Annie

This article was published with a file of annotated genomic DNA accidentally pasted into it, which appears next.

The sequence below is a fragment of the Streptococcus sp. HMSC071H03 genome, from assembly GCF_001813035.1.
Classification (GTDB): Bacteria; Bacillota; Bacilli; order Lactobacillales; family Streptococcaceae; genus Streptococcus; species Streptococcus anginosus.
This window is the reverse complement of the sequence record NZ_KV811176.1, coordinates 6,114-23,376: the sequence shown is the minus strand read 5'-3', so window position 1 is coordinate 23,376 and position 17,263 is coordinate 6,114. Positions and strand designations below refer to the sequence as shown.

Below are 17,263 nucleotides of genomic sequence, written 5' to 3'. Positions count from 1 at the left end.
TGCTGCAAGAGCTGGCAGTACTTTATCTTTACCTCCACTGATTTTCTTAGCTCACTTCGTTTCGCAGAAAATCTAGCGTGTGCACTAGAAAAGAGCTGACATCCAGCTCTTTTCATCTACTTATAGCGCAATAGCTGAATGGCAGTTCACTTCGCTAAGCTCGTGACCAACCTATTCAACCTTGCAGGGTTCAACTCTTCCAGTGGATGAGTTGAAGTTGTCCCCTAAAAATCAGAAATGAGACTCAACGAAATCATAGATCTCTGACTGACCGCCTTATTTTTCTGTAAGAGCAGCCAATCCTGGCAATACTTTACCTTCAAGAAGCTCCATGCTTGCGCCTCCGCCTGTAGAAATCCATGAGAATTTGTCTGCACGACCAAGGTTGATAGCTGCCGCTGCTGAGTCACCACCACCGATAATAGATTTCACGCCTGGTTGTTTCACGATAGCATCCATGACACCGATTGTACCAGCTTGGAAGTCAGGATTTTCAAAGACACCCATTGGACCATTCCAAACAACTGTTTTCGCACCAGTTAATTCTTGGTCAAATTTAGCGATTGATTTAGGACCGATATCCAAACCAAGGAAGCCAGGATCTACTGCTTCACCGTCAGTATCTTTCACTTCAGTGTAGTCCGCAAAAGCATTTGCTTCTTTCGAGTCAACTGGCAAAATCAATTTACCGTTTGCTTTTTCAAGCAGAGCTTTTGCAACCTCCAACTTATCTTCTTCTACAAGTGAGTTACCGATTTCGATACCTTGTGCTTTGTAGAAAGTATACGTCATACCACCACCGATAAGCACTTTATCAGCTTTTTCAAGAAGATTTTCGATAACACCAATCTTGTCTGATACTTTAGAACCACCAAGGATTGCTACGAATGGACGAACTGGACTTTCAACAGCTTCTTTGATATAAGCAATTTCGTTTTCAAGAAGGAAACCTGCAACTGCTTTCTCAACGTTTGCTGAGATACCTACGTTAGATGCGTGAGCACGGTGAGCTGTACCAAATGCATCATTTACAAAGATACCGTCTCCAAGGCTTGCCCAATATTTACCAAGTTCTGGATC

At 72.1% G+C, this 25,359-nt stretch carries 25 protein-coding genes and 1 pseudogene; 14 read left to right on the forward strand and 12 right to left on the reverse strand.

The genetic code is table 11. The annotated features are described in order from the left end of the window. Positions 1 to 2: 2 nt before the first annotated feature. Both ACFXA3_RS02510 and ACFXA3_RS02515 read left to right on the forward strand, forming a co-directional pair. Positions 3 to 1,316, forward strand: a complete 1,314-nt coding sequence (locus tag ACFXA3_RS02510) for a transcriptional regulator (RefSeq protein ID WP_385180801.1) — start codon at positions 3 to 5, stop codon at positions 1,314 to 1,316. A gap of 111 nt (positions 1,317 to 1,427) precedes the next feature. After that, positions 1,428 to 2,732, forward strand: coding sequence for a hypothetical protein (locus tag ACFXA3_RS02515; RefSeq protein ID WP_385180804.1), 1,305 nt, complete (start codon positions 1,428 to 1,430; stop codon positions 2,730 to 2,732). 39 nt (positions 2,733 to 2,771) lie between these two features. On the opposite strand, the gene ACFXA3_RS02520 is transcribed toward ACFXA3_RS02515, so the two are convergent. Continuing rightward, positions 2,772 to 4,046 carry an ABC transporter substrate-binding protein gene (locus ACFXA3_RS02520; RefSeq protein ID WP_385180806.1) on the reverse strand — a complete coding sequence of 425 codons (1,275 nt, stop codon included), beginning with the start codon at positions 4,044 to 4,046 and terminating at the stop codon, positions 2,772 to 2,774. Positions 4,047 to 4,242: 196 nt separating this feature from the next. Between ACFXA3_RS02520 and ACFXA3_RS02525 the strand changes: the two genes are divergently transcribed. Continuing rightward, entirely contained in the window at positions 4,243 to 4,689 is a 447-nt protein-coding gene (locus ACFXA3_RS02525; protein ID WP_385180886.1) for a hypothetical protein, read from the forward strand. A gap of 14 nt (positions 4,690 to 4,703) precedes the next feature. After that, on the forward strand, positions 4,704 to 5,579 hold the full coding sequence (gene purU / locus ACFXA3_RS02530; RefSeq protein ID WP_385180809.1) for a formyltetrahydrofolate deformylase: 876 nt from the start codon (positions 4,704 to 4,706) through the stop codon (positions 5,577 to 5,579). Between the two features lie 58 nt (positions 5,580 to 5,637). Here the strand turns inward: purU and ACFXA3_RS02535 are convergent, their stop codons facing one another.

Originally published on my blog: Nonstop Reader. Rough Magic is the newest book in the Cragg & Fidelis historical mystery series by Robin Blake. Due out 1st April 2019 from Severn House, it's 304 pages and will be available in first release in hardback format (presumably also ebook format soon after). Historical mystery is probably my favorite genre, and this one, set in 1744, is a fine example. Coroner Cragg and his wife lease a house in a remote village to avoid an outbreak of polio (called Originally published on my blog: Nonstop Reader. Rough Magic is the newest book in the Cragg & Fidelis historical mystery series by Robin Blake. Due out 1st April 2019 from Severn House, it's 304 pages and will be available in first release in hardback format (presumably also ebook format soon after). Historical mystery is probably my favorite genre, and this one, set in 1744, is a fine example. Coroner Cragg and his wife lease a house in a remote village to avoid an outbreak of polio (called 'paralysing fever') which threatens their infant son. The trip is anything but a peaceful retreat. Immediately after their arrival, Cragg is called on in his official duty to investigate the accident/murder of an unpopular harridan. The custom of charivari (or rough music) was a form of public shaming which was on the way out in most areas of England in the time period, but this particular 'ride' ended with the woman's death. Dr. Fidelis is soon involved as well and his overdeveloped sense of chivalry gets a workout as there are damsels aplenty. There is so much richness in the period detail in these books. I also appreciated the author's deft touch. The reader isn't clubbed over the head with historical accuracy, it's inserted into the narrative seamlessly. These are well written, well plotted books. While some of the major plot points (no spoilers) are telegraphed fairly clearly, there were enough other twists to keep the narrative interesting and engaging. Really well written and plotted. The other books certainly enhance this one, but it works well as a standalone. Four stars. Highly recommended. Would make a fine mystery book club selection. Disclosure: I received an ARC at no cost from the author/publisher for review purposes.